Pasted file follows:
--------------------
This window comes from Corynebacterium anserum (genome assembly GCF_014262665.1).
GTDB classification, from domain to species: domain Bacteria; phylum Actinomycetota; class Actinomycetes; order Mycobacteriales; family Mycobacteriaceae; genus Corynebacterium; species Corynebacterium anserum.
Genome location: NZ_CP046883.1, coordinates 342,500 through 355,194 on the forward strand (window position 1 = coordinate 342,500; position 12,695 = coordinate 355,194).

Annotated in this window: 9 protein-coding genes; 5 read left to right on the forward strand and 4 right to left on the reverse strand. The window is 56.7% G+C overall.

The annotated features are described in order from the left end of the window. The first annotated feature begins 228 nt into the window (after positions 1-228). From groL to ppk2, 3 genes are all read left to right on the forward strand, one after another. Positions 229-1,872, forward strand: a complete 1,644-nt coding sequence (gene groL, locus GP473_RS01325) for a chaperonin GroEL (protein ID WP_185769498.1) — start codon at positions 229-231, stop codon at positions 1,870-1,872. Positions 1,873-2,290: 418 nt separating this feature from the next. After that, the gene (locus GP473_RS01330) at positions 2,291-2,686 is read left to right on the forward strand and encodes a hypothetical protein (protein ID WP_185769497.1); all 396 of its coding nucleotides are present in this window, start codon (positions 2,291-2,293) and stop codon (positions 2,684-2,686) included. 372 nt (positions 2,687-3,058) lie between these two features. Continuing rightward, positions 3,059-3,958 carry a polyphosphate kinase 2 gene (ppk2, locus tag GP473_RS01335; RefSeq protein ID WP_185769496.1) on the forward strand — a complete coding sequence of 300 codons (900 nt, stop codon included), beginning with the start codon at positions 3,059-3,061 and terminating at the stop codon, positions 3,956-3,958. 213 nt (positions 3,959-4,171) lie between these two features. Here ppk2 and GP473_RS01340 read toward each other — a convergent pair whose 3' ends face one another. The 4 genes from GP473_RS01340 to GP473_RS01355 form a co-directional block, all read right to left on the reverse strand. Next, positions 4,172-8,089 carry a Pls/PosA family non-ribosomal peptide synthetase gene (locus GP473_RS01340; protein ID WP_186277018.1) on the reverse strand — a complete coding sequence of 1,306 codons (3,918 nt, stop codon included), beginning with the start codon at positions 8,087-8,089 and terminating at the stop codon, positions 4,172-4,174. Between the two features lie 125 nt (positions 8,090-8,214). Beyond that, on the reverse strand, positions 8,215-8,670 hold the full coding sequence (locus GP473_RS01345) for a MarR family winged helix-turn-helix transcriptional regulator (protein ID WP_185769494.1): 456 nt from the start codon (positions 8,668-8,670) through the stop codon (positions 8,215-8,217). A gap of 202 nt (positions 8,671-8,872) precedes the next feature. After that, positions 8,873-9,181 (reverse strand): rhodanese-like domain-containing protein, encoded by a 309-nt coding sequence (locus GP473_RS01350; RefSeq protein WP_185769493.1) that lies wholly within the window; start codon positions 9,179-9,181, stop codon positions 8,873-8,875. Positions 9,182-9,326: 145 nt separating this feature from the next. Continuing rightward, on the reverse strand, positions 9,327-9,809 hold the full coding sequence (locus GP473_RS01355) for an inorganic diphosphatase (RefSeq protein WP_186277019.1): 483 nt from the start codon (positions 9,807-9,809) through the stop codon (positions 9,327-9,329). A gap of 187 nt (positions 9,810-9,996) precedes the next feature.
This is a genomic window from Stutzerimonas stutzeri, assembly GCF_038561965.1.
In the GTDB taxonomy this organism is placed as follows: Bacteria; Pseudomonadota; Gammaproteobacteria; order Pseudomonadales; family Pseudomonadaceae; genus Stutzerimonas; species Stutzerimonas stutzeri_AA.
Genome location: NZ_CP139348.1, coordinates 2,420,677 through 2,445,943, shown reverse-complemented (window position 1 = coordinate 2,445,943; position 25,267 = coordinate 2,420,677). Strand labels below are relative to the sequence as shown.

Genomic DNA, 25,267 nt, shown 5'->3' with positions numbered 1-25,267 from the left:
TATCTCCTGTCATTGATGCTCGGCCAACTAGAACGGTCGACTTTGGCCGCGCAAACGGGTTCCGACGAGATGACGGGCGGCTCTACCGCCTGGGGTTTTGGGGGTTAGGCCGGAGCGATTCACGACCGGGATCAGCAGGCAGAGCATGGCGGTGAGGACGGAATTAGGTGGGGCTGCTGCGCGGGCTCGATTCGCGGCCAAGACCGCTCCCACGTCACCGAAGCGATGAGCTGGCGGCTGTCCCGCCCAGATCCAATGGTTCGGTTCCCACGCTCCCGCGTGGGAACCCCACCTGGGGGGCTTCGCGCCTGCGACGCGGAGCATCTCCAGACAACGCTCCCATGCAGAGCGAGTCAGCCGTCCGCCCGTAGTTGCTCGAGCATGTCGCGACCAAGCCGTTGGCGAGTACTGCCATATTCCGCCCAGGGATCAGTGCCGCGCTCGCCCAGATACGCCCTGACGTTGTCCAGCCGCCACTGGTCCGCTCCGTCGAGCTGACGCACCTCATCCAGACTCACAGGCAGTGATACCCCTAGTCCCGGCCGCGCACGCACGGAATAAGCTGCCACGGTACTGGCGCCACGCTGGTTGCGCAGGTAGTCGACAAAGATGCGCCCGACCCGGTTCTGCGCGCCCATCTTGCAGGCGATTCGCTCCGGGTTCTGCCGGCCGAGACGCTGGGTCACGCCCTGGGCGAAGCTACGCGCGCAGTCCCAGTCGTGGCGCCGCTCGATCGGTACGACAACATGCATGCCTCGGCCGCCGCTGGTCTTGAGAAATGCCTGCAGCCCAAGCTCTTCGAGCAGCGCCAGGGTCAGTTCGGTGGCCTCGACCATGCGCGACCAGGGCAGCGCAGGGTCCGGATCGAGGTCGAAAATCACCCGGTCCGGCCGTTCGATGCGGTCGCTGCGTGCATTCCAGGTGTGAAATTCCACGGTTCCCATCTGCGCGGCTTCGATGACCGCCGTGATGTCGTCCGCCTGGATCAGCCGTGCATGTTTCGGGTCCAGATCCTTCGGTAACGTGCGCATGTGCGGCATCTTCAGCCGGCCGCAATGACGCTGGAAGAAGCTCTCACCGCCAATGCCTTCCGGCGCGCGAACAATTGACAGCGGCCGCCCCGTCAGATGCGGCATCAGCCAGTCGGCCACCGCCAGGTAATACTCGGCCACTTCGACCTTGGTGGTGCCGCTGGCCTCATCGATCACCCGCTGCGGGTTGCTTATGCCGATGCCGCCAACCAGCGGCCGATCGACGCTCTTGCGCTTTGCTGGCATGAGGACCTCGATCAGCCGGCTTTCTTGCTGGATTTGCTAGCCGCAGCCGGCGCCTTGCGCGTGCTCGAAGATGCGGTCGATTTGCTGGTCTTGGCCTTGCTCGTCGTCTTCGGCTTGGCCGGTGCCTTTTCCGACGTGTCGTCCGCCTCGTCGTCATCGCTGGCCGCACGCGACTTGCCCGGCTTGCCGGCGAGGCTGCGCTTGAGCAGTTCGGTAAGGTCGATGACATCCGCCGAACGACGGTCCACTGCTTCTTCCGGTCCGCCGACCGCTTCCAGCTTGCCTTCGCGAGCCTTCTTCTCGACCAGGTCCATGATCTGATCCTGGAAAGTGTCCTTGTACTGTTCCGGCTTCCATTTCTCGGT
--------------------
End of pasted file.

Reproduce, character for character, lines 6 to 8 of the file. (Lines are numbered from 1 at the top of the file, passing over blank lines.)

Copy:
This is a genomic window from Stutzerimonas stutzeri, assembly GCF_038561965.1.
In the GTDB taxonomy this organism is placed as follows: Bacteria; Pseudomonadota; Gammaproteobacteria; order Pseudomonadales; family Pseudomonadaceae; genus Stutzerimonas; species Stutzerimonas stutzeri_AA.
Genome location: NZ_CP139348.1, coordinates 2,420,677 through 2,445,943, shown reverse-complemented (window position 1 = coordinate 2,445,943; position 25,267 = coordinate 2,420,677). Strand labels below are relative to the sequence as shown.